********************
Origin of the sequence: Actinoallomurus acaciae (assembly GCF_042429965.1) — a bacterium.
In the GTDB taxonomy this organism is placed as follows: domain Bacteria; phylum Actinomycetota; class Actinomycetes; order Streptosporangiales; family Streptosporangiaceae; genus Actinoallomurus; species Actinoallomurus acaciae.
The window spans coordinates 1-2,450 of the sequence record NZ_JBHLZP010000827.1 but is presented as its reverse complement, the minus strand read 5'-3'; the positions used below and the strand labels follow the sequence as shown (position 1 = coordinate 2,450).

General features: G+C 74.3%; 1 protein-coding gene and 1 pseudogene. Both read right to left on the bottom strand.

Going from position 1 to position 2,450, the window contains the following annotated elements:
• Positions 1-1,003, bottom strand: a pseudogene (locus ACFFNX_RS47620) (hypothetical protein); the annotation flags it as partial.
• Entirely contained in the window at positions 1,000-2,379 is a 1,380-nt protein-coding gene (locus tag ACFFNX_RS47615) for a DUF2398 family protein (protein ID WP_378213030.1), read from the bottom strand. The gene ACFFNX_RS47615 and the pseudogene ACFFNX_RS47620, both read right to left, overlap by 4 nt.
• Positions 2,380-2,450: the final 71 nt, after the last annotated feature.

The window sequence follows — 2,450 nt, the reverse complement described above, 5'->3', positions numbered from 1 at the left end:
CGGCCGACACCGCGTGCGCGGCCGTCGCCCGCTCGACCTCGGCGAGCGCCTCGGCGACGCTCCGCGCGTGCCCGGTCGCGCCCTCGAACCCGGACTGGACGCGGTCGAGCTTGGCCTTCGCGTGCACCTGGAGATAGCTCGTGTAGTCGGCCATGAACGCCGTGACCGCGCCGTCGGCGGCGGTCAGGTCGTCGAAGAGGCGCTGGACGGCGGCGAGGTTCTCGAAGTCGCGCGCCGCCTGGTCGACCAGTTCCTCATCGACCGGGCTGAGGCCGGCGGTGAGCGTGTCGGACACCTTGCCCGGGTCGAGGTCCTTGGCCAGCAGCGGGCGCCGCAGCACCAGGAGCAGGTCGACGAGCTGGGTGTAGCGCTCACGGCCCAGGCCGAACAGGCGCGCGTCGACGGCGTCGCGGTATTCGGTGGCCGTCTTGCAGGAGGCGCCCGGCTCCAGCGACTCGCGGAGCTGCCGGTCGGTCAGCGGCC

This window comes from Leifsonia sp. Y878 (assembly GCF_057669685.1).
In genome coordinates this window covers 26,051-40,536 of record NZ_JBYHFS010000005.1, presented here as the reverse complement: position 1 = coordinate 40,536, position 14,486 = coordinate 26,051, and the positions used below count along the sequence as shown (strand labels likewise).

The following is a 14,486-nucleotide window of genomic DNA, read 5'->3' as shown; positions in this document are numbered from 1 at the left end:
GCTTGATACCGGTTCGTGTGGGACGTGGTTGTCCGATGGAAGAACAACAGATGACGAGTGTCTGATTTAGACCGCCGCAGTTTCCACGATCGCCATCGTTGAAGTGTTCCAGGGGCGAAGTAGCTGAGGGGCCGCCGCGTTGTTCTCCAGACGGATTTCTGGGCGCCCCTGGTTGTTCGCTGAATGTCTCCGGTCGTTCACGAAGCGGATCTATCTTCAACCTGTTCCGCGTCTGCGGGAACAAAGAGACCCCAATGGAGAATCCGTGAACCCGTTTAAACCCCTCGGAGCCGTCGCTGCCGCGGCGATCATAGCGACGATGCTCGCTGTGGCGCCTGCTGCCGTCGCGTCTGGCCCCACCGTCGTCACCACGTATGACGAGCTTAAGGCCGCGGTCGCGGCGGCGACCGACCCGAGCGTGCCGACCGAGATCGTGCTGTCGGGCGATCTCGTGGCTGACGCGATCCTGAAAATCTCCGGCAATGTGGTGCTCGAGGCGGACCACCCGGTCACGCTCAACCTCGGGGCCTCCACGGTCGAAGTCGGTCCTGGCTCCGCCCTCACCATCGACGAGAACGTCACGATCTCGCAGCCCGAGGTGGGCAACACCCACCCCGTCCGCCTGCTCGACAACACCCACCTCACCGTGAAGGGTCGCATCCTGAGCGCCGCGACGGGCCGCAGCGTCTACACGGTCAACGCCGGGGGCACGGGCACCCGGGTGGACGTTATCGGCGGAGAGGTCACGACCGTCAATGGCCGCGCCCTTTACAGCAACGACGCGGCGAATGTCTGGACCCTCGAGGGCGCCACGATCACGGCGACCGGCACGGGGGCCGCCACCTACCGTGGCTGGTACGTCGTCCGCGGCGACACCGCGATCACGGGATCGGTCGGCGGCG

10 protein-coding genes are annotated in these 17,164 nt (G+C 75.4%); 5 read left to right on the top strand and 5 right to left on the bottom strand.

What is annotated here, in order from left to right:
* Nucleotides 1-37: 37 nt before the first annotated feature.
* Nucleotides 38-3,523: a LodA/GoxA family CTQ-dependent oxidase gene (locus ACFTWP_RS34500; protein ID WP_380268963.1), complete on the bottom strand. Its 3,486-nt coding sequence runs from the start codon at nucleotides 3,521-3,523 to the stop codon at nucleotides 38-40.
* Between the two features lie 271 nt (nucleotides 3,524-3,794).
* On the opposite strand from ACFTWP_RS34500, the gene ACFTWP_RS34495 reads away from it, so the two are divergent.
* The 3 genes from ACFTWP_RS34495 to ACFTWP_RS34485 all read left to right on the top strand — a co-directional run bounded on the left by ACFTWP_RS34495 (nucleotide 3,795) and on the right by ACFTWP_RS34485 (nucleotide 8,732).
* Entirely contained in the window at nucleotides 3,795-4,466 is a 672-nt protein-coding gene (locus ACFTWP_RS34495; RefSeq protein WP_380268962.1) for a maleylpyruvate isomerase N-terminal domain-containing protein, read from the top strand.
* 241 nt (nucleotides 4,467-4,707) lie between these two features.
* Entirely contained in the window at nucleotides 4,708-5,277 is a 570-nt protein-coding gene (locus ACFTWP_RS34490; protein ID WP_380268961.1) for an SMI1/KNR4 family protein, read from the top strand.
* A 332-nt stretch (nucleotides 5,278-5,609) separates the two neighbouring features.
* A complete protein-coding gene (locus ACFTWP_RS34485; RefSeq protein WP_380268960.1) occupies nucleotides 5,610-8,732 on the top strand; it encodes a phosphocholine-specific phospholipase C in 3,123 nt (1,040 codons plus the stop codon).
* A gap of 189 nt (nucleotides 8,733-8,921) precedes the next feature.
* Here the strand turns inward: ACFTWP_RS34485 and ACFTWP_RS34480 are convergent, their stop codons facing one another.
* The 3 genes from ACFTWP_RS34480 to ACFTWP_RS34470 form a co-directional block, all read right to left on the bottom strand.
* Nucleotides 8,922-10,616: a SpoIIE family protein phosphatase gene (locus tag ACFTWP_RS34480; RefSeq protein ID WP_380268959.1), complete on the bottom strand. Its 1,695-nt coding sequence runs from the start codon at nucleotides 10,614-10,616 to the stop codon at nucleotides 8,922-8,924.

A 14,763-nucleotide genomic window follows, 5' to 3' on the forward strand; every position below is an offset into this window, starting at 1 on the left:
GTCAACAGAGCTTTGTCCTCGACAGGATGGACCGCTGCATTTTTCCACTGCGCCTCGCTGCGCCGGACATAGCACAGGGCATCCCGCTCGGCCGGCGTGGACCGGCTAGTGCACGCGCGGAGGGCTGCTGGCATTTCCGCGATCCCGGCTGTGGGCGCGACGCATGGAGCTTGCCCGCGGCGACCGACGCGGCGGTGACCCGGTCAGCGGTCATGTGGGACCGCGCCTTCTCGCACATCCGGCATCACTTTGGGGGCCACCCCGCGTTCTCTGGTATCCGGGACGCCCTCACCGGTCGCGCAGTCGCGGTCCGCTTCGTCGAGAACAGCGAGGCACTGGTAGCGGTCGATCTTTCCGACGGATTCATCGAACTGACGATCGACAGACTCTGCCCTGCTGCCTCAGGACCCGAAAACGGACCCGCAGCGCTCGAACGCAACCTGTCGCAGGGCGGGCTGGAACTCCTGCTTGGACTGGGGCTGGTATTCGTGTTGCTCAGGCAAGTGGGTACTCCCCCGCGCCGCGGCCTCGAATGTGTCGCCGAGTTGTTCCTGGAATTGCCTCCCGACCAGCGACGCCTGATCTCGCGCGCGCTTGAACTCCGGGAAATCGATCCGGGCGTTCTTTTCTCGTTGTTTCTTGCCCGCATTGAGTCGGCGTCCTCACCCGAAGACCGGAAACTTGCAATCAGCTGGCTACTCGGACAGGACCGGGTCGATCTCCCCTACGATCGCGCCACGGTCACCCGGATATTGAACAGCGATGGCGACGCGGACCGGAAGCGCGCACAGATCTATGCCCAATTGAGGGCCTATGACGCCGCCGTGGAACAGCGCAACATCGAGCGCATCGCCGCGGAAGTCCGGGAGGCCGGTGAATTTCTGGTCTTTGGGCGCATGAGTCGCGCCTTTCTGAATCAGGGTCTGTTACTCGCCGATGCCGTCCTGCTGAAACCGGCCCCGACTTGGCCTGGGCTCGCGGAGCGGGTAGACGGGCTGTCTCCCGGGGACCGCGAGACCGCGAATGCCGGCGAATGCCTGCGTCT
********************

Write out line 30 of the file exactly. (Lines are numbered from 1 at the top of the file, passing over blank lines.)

* Nucleotides 8,922-10,616: a SpoIIE family protein phosphatase gene (locus tag ACFTWP_RS34480; RefSeq protein ID WP_380268959.1), complete on the bottom strand. Its 1,695-nt coding sequence runs from the start codon at nucleotides 10,614-10,616 to the stop codon at nucleotides 8,922-8,924.